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Wednesday, April 26, 2017

A Strange Disconnect on Sanctuary Cities

Yesterday, a federal district judge in California issued a temporary restraining order against enforcement of President Trump's executive order to cut off funding for sanctuary cities.  If you read the mainstream media or listen to the participants, this was either a major blow to the President, a victory for the sanctuary cities or the act of an overreaching liberal judge who wants to impose his own views on the country.  I'm not sure, however, that it is any of these.

In the court hearing, the plaintiff cities/counties argued that the Executive Order was too broad and cut off all federal funding for them.  The US Attorney responded that the EO was narrow and only affected certain funds that came under grants from the Department of Justice to the police departments of the sanctuary cities.  Those grants have as part of their terms a requirement that the cities or counties cooperate with the federal government in the administration of the law.  The wording is different on each grant, but in general, that is what they say.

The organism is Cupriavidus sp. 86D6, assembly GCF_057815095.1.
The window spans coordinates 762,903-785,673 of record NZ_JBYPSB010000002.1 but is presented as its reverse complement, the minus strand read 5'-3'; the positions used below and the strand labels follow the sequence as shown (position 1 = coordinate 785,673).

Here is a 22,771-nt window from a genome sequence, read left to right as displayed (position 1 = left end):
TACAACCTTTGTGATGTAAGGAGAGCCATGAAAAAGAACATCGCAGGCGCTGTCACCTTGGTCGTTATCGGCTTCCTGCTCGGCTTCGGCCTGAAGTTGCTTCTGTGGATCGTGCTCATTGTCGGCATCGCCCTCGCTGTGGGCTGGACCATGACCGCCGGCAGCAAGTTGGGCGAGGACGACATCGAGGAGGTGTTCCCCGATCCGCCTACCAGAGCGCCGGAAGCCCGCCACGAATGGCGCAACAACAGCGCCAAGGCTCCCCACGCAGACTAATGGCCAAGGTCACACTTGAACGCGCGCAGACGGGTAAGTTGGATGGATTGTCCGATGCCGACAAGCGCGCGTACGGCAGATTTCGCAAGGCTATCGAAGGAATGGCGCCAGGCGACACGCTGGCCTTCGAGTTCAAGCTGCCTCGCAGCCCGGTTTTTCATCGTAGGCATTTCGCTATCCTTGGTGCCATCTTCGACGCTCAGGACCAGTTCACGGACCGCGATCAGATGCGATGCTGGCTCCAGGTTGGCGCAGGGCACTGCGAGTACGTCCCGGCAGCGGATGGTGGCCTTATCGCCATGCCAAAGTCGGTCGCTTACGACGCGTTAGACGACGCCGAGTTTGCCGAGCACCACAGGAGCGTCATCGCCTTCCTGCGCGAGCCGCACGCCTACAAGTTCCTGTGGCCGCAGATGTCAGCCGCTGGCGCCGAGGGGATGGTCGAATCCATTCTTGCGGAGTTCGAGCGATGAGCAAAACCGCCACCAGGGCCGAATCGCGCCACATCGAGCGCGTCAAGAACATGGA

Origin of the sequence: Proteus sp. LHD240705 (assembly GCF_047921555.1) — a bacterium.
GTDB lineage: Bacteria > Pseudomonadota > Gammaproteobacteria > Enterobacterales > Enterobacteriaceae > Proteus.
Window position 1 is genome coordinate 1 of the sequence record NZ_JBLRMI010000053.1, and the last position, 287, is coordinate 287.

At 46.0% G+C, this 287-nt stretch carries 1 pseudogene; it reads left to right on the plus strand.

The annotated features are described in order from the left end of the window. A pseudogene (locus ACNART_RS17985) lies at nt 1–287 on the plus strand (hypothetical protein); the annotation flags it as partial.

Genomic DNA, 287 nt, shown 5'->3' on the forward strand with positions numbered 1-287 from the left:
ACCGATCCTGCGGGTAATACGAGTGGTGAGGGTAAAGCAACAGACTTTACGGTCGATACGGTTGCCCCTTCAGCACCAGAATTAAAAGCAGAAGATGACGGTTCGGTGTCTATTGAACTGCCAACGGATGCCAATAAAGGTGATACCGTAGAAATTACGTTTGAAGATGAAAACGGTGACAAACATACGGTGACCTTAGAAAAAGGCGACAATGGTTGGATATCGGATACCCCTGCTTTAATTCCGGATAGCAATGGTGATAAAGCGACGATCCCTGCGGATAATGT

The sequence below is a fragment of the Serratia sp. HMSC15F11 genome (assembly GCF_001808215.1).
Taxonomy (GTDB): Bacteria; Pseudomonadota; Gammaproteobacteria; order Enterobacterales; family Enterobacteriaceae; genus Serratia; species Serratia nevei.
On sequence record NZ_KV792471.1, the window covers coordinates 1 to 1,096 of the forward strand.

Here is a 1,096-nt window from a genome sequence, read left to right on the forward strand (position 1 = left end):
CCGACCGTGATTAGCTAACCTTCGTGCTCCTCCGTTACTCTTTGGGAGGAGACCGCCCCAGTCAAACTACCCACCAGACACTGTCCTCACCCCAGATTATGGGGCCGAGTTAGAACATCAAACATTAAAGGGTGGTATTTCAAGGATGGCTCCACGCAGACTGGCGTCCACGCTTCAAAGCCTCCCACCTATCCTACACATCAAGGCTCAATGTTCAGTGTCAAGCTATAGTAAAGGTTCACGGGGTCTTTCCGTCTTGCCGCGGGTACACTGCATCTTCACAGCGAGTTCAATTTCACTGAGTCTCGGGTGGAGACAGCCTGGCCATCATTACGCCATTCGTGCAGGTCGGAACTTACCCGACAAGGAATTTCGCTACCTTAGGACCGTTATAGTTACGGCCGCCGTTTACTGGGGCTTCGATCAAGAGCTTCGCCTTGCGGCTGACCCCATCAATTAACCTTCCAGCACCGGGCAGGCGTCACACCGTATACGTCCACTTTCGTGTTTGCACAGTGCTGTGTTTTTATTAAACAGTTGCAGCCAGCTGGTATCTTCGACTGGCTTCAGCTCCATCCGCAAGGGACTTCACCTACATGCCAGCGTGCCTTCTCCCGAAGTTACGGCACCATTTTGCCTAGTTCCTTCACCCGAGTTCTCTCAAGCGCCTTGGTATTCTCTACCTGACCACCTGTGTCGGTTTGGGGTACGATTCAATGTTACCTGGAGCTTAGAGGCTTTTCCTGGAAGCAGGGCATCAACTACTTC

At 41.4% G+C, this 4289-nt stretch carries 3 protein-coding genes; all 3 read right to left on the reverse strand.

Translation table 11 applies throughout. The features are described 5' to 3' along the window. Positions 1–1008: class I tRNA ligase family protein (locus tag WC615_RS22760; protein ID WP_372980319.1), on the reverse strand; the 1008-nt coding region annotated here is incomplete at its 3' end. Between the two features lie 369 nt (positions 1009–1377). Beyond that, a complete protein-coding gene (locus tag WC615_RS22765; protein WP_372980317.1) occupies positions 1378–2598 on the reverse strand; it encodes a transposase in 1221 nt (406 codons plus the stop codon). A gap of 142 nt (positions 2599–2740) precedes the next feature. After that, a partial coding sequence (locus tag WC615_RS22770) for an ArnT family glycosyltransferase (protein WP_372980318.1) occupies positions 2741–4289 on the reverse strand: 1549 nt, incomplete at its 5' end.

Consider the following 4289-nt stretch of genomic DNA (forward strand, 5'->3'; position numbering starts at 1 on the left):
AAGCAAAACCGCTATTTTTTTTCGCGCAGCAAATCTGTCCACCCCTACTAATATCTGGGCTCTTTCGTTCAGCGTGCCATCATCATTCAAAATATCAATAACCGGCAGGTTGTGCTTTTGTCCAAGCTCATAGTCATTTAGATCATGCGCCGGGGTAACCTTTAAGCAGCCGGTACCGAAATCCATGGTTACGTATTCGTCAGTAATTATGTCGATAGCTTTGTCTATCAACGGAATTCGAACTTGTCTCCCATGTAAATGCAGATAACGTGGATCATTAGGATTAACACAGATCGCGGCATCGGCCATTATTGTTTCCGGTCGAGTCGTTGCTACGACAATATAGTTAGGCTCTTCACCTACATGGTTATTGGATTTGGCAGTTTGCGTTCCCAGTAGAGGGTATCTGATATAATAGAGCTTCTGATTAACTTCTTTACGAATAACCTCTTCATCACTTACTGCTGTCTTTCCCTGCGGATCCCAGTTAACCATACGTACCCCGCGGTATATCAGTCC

The key point, however, is that at the end of his order issuing an injunction with national scope, the federal judge said this:  "This injunction does not impact the Government's ability to use lawful means to enforce existing conditions of federal grants or 8 U.S.C. section 1373".  If the grants all have conditions that require the cities to cooperate in enforcement of federal immigration law and if the cities do not cooperate, then the feds can cut off the payments under those grants.  Such a cut off is a "lawful means" to enforce the conditions.  The cities breached the terms of the grant and therefore have no rights under them.  Further, the section of the US Code cited by the court says that no state, local or federal official or body can order government employees not to cooperate in the enforcement of federal immigration statutes. 

There may be a temporary restraining order, but it seems to be directed only against the broad interpretation of the Executive Order which the federal government specifically said was an incorrect interpretation.

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